Photograph by Larry Kuzniewski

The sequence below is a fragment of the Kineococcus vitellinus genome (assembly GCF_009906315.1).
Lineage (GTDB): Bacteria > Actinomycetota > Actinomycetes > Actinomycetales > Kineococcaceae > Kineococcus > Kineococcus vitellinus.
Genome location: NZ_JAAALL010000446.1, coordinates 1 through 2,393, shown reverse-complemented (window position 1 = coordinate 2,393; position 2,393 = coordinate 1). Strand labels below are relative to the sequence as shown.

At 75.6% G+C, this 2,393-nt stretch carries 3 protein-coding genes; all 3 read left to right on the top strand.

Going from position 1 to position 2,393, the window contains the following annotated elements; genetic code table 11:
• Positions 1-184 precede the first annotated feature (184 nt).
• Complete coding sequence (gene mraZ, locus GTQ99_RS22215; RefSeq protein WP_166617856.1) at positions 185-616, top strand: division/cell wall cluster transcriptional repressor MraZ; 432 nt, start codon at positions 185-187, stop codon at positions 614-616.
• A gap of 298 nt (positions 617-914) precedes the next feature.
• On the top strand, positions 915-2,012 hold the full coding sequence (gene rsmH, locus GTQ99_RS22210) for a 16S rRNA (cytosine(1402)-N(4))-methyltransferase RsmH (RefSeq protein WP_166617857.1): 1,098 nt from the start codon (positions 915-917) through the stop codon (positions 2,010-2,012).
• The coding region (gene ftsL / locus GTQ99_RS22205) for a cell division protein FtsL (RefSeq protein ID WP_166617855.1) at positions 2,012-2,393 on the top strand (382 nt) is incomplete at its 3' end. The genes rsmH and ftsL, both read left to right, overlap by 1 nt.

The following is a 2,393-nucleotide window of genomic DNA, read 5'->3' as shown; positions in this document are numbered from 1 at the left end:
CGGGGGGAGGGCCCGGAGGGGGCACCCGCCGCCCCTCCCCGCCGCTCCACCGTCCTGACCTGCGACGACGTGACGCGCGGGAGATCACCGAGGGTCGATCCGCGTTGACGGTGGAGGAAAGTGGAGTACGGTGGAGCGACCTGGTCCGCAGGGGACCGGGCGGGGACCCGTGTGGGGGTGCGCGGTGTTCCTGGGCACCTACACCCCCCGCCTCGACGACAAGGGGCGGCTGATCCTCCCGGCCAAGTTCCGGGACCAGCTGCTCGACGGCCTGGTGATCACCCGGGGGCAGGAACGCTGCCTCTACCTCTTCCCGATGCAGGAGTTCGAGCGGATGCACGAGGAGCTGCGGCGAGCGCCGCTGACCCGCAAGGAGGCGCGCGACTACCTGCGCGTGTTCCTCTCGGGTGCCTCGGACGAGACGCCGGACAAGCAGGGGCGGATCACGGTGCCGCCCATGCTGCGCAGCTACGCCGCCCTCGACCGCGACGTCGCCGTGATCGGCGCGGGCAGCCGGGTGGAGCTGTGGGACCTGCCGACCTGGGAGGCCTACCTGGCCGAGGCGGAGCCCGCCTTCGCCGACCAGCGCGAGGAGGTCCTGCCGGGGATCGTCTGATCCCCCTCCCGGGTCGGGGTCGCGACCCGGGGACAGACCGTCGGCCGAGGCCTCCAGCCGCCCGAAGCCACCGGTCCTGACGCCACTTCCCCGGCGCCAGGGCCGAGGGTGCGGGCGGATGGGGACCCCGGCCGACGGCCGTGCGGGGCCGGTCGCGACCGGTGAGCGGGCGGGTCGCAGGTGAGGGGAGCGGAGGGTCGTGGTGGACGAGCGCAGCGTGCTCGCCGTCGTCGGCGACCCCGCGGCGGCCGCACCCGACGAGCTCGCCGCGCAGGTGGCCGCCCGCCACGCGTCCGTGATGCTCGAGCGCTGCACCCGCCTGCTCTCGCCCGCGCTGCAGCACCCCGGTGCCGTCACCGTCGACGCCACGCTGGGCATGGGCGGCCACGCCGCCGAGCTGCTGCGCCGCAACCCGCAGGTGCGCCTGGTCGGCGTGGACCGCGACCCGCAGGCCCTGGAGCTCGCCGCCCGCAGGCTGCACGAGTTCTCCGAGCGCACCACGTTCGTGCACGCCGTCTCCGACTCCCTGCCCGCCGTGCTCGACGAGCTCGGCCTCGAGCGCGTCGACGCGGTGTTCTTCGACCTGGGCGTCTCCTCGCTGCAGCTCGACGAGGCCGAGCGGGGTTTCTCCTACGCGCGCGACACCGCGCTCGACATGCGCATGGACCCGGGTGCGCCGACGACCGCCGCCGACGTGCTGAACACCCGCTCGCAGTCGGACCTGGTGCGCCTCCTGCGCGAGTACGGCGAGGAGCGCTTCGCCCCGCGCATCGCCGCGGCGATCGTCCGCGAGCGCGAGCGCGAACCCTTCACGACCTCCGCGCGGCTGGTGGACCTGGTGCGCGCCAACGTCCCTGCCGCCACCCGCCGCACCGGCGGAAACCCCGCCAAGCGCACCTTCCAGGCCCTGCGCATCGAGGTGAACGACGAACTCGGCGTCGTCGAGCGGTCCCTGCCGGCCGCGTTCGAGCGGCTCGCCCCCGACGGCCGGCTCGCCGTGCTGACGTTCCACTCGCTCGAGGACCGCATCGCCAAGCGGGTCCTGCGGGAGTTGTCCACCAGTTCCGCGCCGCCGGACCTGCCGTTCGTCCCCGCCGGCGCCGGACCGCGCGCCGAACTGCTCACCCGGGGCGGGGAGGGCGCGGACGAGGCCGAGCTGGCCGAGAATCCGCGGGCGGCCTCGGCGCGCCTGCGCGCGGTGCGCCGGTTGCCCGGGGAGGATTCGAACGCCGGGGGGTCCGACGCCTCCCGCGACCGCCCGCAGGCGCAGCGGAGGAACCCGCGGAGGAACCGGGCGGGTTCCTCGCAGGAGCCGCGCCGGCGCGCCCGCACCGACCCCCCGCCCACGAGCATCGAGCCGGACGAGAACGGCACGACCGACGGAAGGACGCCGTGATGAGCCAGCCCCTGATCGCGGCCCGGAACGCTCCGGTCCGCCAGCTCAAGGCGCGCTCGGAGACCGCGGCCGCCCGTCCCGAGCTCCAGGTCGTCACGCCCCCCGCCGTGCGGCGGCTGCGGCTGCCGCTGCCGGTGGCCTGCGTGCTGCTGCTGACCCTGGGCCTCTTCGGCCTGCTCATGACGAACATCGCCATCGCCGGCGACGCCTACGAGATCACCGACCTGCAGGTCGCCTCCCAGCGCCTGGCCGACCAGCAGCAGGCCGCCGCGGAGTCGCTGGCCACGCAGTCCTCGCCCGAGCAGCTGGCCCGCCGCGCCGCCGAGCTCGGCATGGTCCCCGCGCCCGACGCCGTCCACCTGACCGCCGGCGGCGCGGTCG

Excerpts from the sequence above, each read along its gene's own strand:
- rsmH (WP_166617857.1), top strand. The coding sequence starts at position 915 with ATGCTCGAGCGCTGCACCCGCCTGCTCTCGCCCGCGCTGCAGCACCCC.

Grizzlies point guard Mike Conley won the NBA’s 2014 Sportsmanship Award.